In a previous post, I defined “Social Media,” and introduced you to “Twitter.” Judging from the number of new followers I’ve gained in the last week, either you took me up on my homework assignment and set up your own Twitter profile, or after all these years those missing college kegger photos finally surfaced – either way I’m happy to have the company!
So, you’ve set up your profile, uploaded a close-up, current, happy, approachable-looking photo, and browsed around Twitter, looking for suitable people to follow. But…what exactly constitutes “suitable?” The answer to that question will be different for everyone, but it definitely needs to be asked and answered at the outset of your Twitter experience, before you find yourself with dozens of unsuitable invisible friends in your “Following” column. Again, what you hope to gain from your Twitter time will be unique to you, but I’m happy to share my “Follow You or Run From You” criteria, to help you with yours:
@gwendarling: This is both my personal and consulting business account. More a listener than a talker, I’m there to network and learn. I follow personal friends and acquaintances to stay in touch, Internet Marketing colleagues I’ve met and those I’d like to meet to network and exchange ideas and information, fellow freelance writers to share ideas, tips, and contacts, and PR and advertising professionals to stay in the loop on what’s current. To stay abreast of current events I also follow national news sources like @andersoncooper and @nytimes, and just for fun, some entertaining or inspirational celebrities like @MCHammer and @lancearmstrong.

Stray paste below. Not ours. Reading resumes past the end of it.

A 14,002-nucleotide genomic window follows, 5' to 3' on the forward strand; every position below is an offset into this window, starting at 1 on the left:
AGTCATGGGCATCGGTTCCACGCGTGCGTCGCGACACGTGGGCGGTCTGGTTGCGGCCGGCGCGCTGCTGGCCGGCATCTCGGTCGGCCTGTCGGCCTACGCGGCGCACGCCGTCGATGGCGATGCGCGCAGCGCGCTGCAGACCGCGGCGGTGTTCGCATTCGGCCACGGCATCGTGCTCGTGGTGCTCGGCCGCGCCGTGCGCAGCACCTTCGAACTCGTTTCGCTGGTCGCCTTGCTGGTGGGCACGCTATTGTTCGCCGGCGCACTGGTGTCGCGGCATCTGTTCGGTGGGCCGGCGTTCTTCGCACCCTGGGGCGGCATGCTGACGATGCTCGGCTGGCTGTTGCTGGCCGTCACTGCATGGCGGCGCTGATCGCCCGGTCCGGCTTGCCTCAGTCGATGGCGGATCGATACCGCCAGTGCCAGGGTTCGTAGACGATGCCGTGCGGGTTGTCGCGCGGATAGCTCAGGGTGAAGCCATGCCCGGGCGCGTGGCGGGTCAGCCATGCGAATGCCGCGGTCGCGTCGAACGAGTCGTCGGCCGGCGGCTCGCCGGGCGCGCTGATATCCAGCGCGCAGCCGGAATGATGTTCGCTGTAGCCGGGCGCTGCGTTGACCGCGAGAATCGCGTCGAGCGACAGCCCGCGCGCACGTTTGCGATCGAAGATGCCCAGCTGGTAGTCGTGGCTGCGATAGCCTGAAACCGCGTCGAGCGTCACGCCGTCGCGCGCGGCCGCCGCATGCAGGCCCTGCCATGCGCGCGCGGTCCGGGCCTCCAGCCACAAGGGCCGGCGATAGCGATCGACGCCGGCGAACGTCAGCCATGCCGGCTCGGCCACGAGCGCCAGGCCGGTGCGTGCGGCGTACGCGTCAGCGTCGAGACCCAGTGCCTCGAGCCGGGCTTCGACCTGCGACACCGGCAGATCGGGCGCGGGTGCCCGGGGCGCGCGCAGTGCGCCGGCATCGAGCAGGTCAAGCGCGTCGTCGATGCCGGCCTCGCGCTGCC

@healthcareitjob: This is the account that I manage for HealthcareITJobs.com. Here I am much more discriminating, less casual, and follow only Twitterers who are involved in the Healthcare industry in some way – doctors, nurses, medical students, writers, recruiters, and Healthcare IT professionals. I use this account to announce newly posted positions, to link to resources that I feel would be of value to my followers, and to recruit new Healthcare IT candidates and sponsors for the Web site and newsletter.
The success or failure of your Twitter experience is largely dictated by whose Tweets you choose to follow, so be extremely discerning. As a Twitter newbie, I followed everyone who followed me, because (go ahead and laugh) I didn’t want to hurt their feelings. In retrospect, this approach was ridiculous and completely defeated the purpose of Twitter, but it took a few days of sorting through huge amounts of mindless drivel before I realized that I didn’t have the time to waste and owed it to myself to be more selective. Since then, I’ve rejected or unfollowed others for being too yappy, too preachy, too darned happy, too self-involved, too crude, too obtuse, and finally, too interested in sharing irritating song lyrics that stick with you like a giant wad of bubblegum on your shoe. (“Her name was Lola, she was a showgirl.”)
The bottom line is, your time is incredibly valuable, so ask yourself: Am I learning/gaining/enjoying something as a result of following this person? Is this someone I’d like to converse with in real life? If the answer is No! UNFOLLOW. And remember…if you want others to learn, gain, or enjoy as a result of following you, give some thought to your Tweets, as well. And please - steer clear of Barry Manilow altogether.
As I previously suggested, it’s a good idea to get your feet wet by experimenting with a personal Twitter account before you become a professional Tweeter in your capacity as CIO. Hopefully that’s exactly what you’re doing! Next week, we’ll lay out a corporate hospital branding and recruiting Twitter strategy that will help you attract the candidates you are seeking, or alternatively, help you get the word out if you’re looking for a new Healthcare IT opportunity. In the meantime, here are some Healthcare industry Twitterers who I think are “getting it.” Take a look at their Tweets this week when you get a few moments, and let me know if you agree: